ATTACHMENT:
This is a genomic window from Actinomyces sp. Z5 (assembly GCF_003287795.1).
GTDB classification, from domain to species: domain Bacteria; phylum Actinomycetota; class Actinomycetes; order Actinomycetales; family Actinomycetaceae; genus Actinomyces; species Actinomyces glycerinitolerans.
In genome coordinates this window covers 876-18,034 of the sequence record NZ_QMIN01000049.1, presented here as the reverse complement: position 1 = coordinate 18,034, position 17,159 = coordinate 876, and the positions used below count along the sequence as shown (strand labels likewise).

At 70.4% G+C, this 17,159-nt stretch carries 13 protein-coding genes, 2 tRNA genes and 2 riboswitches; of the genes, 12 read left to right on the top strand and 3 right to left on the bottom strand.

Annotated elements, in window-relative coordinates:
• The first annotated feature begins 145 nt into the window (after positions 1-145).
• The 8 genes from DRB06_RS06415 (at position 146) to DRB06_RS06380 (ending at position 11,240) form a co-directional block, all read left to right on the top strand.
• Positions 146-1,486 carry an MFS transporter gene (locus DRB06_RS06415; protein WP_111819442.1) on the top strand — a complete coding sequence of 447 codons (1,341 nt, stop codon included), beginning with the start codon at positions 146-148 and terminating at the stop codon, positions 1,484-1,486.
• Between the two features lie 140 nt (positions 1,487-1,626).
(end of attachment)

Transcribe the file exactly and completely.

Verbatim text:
This is a genomic window from Actinomyces sp. Z5 (assembly GCF_003287795.1).
GTDB classification, from domain to species: domain Bacteria; phylum Actinomycetota; class Actinomycetes; order Actinomycetales; family Actinomycetaceae; genus Actinomyces; species Actinomyces glycerinitolerans.
In genome coordinates this window covers 876-18,034 of the sequence record NZ_QMIN01000049.1, presented here as the reverse complement: position 1 = coordinate 18,034, position 17,159 = coordinate 876, and the positions used below count along the sequence as shown (strand labels likewise).

At 70.4% G+C, this 17,159-nt stretch carries 13 protein-coding genes, 2 tRNA genes and 2 riboswitches; of the genes, 12 read left to right on the top strand and 3 right to left on the bottom strand.

Annotated elements, in window-relative coordinates:
• The first annotated feature begins 145 nt into the window (after positions 1-145).
• The 8 genes from DRB06_RS06415 (at position 146) to DRB06_RS06380 (ending at position 11,240) form a co-directional block, all read left to right on the top strand.
• Positions 146-1,486 carry an MFS transporter gene (locus DRB06_RS06415; protein WP_111819442.1) on the top strand — a complete coding sequence of 447 codons (1,341 nt, stop codon included), beginning with the start codon at positions 146-148 and terminating at the stop codon, positions 1,484-1,486.
• Between the two features lie 140 nt (positions 1,487-1,626).